There are now far better ways to vet incoming passengers than paper forms by Michael Skapinker
When the UK government announced last week that it planned to scrap paper landing cards for non-EU visitors, some tried to scare us with the security risks.
Landing cards were a “useful intelligence tool”, David Wood, former Home Office directorgeneral of immigration enforcement, told The Times. “We could access them to find out where someone was staying or where they had stayed if we were carrying out an investigation.”
This sounded a little thin. Would anyone coming to Britain to commit a criminal or terrorist act tell the authorities the real address at which they were staying?
As a long-ago naturalised Briton, I have not completed a UK landing card for decades, but I still have to fill one in when going to many other places.
Landing cards are an aircraft inconvenience, requiring you to have a pen, your passport and the address of your hotel somewhere on your person rather than in your hand luggage in the overhead compartment.
Completing the cards in the immigration queue after landing means finding something to press on, while not irritating those in the line behind you when you fumble with your documents.
A design quirk in the old US arrivals forms, or perhaps just my ineptitude, meant I invariably wrote my surname above the line that I was supposed to.
None of this matters, of course, compared with the importance of obtaining necessary information about people visiting a country, but I did always wonder what happened to these slips of paper after you handed them to the immigration officer.
Where were these millions of documents stored? And how — in alphabetical order, by flight number? And for how many years?
The Home Office, which said it would consult for four weeks before scrapping UK arrivals forms on October 1, revealed what I had suspected: it does not hang on to landing cards for very long. “Only a small minority of the cards are retained once the statistical data has been collected,” it said.
The reference to statistical data is significant. Not only are the cards disposed of, but they are used primarily to supplement the Office for National Statistics’ estimates of how many people are coming to and leaving the country. They are not often used to track down criminals and terrorists.
There has, in the past, been only “occasional use of the cards by security agencies”, the Home Office said. “It would be misleading to suggest that all information provided by passengers can be used for later investigations, particularly as it is not always possible to verify all the information provided on the paper landing card.” Quite.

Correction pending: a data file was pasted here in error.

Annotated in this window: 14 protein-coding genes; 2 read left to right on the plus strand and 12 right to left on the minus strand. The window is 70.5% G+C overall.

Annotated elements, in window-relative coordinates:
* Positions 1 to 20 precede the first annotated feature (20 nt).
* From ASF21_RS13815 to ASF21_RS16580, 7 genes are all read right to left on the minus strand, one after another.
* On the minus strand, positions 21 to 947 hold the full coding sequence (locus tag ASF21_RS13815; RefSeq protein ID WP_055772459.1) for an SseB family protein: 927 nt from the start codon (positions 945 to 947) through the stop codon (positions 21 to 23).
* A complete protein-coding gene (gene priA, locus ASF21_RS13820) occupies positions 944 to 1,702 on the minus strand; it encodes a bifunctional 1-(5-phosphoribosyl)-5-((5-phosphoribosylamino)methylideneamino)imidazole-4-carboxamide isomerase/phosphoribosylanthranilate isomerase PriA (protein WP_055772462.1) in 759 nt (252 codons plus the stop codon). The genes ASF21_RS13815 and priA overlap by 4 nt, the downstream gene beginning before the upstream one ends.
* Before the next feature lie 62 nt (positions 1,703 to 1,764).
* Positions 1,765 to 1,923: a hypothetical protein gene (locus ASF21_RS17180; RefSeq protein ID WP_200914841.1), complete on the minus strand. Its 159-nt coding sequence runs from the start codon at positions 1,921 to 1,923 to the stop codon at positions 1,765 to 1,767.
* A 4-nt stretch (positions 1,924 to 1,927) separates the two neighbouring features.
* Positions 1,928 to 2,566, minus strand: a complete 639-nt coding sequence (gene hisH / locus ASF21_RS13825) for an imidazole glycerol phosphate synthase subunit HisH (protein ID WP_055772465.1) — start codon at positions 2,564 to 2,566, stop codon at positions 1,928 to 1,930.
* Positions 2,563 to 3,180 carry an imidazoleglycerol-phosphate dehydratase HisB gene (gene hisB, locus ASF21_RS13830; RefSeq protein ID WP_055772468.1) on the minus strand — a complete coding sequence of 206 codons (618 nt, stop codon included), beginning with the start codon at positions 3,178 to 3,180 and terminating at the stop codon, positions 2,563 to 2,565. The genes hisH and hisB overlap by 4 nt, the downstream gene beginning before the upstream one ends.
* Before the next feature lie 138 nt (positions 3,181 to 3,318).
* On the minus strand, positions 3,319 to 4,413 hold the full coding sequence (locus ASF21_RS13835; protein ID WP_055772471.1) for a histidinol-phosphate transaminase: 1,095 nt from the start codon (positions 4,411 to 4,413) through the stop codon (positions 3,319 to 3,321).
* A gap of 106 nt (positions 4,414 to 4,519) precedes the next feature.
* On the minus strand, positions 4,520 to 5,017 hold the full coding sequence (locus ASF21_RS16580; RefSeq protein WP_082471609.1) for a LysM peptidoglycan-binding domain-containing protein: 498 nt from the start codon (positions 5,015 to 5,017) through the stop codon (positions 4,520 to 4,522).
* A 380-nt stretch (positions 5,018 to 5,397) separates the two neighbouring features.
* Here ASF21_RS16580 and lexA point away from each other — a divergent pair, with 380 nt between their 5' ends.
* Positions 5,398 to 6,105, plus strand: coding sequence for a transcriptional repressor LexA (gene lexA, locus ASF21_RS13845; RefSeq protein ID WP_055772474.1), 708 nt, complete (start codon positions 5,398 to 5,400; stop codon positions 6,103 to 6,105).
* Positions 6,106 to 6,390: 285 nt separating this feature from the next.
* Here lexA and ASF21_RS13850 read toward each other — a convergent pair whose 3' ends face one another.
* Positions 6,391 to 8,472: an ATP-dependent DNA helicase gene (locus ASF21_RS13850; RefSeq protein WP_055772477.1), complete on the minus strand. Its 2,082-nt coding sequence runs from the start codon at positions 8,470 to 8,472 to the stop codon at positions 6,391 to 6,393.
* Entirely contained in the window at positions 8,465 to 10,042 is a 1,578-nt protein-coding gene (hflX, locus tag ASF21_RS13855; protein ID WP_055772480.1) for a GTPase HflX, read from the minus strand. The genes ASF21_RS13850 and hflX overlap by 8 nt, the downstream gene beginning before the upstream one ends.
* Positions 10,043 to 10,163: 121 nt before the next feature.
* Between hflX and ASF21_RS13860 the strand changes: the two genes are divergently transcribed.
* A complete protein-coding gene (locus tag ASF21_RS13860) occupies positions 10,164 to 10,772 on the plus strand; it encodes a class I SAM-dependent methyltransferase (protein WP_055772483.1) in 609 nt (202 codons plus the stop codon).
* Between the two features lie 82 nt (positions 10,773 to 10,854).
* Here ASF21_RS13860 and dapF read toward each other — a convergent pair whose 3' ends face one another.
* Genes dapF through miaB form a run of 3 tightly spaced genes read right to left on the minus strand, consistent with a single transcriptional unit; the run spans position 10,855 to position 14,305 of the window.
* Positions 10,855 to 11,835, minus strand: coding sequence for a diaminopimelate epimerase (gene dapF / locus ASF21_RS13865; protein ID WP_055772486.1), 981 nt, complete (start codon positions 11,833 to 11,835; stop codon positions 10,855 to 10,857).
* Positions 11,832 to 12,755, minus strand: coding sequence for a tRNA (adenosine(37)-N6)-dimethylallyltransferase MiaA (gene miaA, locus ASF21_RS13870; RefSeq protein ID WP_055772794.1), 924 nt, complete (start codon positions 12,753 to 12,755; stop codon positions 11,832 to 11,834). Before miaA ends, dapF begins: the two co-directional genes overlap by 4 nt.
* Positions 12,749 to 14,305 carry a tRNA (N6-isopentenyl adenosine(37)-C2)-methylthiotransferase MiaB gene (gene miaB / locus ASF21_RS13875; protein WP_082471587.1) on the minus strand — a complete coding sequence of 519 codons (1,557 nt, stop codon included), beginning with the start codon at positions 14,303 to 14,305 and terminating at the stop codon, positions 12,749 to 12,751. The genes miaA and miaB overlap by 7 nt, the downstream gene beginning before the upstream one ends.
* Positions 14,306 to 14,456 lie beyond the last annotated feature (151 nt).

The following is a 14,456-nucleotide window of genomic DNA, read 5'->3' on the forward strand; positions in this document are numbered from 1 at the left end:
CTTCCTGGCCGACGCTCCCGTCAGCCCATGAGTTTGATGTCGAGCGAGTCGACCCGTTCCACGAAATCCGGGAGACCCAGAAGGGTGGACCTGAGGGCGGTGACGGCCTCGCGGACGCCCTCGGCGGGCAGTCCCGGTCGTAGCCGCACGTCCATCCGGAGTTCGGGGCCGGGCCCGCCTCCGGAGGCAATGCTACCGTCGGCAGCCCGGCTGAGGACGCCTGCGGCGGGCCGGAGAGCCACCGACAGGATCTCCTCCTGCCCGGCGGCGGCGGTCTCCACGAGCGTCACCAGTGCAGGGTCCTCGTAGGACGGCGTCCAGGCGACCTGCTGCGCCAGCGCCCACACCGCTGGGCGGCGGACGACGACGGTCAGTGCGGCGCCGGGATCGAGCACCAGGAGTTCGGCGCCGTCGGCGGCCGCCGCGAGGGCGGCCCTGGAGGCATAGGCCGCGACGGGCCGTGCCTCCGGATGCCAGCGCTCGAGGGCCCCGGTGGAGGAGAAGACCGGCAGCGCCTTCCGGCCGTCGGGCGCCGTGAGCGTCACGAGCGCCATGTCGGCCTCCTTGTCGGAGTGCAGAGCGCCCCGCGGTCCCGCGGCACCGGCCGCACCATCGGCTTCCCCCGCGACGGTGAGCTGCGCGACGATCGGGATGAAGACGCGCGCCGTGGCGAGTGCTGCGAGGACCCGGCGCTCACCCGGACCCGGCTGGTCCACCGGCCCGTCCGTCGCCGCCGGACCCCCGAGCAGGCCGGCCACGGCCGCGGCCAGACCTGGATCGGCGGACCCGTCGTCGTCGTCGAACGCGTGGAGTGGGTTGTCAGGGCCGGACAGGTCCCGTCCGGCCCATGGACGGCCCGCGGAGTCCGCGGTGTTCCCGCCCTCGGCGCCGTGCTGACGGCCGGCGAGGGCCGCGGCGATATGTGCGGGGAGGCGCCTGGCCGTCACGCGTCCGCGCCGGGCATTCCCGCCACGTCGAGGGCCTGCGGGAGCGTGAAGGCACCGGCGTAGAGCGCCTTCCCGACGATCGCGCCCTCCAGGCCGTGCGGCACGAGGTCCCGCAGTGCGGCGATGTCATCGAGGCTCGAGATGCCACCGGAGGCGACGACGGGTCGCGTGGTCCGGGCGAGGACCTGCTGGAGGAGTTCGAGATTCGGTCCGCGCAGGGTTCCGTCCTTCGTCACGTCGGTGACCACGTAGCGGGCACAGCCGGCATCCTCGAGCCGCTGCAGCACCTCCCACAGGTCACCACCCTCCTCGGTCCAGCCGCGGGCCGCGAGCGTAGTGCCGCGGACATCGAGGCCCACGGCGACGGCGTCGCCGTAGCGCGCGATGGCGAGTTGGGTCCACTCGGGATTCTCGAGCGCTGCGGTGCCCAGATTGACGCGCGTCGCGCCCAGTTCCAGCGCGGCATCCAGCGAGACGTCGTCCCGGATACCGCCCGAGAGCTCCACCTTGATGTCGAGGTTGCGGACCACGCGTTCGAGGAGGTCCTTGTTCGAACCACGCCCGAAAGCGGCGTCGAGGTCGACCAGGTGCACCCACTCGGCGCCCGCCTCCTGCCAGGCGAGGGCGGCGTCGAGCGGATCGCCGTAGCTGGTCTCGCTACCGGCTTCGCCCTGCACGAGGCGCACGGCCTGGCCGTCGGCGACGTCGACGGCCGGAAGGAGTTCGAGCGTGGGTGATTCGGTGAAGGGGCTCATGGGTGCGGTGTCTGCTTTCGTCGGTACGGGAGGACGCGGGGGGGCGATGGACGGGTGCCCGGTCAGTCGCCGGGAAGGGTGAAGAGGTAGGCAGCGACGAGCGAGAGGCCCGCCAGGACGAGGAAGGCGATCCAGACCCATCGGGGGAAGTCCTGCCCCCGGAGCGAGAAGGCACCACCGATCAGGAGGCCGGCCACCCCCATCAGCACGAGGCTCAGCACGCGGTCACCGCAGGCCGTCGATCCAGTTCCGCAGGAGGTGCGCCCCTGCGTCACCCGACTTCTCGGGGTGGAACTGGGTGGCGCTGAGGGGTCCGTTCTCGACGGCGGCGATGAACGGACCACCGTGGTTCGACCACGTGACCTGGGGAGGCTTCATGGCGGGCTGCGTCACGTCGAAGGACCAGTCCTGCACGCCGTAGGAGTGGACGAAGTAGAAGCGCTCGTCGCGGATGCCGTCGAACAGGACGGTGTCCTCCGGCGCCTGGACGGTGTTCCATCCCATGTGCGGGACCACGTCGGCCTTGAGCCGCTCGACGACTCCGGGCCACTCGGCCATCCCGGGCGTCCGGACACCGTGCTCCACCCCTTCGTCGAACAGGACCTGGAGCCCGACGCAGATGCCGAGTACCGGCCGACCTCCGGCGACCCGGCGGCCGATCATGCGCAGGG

There are now far better ways to vet incoming passengers than paper cards. Facial recognition technology can verify that you are the person whose photograph appears in your passport.
Automated passport gates provide the authorities with all the other information that the chip in your document contains.
Security authorities also have access to the pre-boarding information you give the airline. All that data can be matched against information security services hold on people they are worried about, which is far more easily done digitally than on paper.
Other countries are slowly getting rid of paper documentation, too. The US no longer requires passengers to fill in landing cards, although it does still demand a customs declaration with much of the same information. Australia still has paper arrival cards but has at least got rid of its departure cards, which were always a hassle to fill in just before boarding a flight.
Anything that reduces queueing is welcome and many countries could go further. As I hold a journalist’s visa to enter the US and cannot use the automated machines, I have to queue for a ustoms officer. As I have done this 10 times in the past three years, it surely should not be necessary to take my finger prints on every arrival. Reconciling my face with my passport and checking that there is no further information on me would surely shorten the process for everyone.
Computer systems break down, of course, but airports could always keep a supply of paper landing cards, for what they are worth, when it happens.
There is plenty to criticise about UK immigration policy, much of which — such as unrealistic targets and the damaging counting of students as migrants — was imposed by Prime Minister Theresa May, who ran the Home Office for six years.
But on scrapping paper cards in a digital age, the UK is right. The old booklet-style airline tickets have long gone. Landing cards will one day seem just as quaint.
Copyright The Financial Times Limited 2017